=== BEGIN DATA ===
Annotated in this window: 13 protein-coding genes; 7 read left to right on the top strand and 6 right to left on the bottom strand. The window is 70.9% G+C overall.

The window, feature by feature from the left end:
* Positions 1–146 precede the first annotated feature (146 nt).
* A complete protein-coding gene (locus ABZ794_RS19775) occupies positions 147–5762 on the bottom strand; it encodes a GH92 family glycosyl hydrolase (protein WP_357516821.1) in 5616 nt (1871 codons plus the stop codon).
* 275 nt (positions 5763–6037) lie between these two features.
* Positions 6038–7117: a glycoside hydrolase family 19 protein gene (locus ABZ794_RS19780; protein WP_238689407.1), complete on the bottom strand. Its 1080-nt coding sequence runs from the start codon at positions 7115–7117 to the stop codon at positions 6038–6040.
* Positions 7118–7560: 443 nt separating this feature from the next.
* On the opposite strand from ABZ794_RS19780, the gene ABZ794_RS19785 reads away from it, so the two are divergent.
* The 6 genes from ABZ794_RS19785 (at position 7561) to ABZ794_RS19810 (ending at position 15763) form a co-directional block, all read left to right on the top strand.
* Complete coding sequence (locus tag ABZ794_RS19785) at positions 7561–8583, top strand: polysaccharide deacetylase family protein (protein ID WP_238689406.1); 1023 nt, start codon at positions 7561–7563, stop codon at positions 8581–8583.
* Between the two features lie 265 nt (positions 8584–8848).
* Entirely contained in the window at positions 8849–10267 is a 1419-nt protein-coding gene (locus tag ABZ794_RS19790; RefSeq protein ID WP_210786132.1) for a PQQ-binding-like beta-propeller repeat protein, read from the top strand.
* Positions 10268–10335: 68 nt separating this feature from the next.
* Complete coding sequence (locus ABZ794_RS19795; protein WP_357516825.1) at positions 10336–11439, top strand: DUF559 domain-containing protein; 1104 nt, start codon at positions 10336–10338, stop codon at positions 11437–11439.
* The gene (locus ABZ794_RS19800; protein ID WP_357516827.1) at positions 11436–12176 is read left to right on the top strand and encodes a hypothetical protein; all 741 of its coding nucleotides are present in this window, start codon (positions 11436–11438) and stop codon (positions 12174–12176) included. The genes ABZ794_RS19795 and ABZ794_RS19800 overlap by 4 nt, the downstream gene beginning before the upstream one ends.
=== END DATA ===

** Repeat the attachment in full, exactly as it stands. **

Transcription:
Annotated in this window: 13 protein-coding genes; 7 read left to right on the top strand and 6 right to left on the bottom strand. The window is 70.9% G+C overall.

The window, feature by feature from the left end:
* Positions 1–146 precede the first annotated feature (146 nt).
* A complete protein-coding gene (locus ABZ794_RS19775) occupies positions 147–5762 on the bottom strand; it encodes a GH92 family glycosyl hydrolase (protein WP_357516821.1) in 5616 nt (1871 codons plus the stop codon).
* 275 nt (positions 5763–6037) lie between these two features.
* Positions 6038–7117: a glycoside hydrolase family 19 protein gene (locus ABZ794_RS19780; protein WP_238689407.1), complete on the bottom strand. Its 1080-nt coding sequence runs from the start codon at positions 7115–7117 to the stop codon at positions 6038–6040.
* Positions 7118–7560: 443 nt separating this feature from the next.
* On the opposite strand from ABZ794_RS19780, the gene ABZ794_RS19785 reads away from it, so the two are divergent.
* The 6 genes from ABZ794_RS19785 (at position 7561) to ABZ794_RS19810 (ending at position 15763) form a co-directional block, all read left to right on the top strand.
* Complete coding sequence (locus tag ABZ794_RS19785) at positions 7561–8583, top strand: polysaccharide deacetylase family protein (protein ID WP_238689406.1); 1023 nt, start codon at positions 7561–7563, stop codon at positions 8581–8583.
* Between the two features lie 265 nt (positions 8584–8848).
* Entirely contained in the window at positions 8849–10267 is a 1419-nt protein-coding gene (locus tag ABZ794_RS19790; RefSeq protein ID WP_210786132.1) for a PQQ-binding-like beta-propeller repeat protein, read from the top strand.
* Positions 10268–10335: 68 nt separating this feature from the next.
* Complete coding sequence (locus ABZ794_RS19795; protein WP_357516825.1) at positions 10336–11439, top strand: DUF559 domain-containing protein; 1104 nt, start codon at positions 10336–10338, stop codon at positions 11437–11439.
* The gene (locus ABZ794_RS19800; protein ID WP_357516827.1) at positions 11436–12176 is read left to right on the top strand and encodes a hypothetical protein; all 741 of its coding nucleotides are present in this window, start codon (positions 11436–11438) and stop codon (positions 12174–12176) included. The genes ABZ794_RS19795 and ABZ794_RS19800 overlap by 4 nt, the downstream gene beginning before the upstream one ends.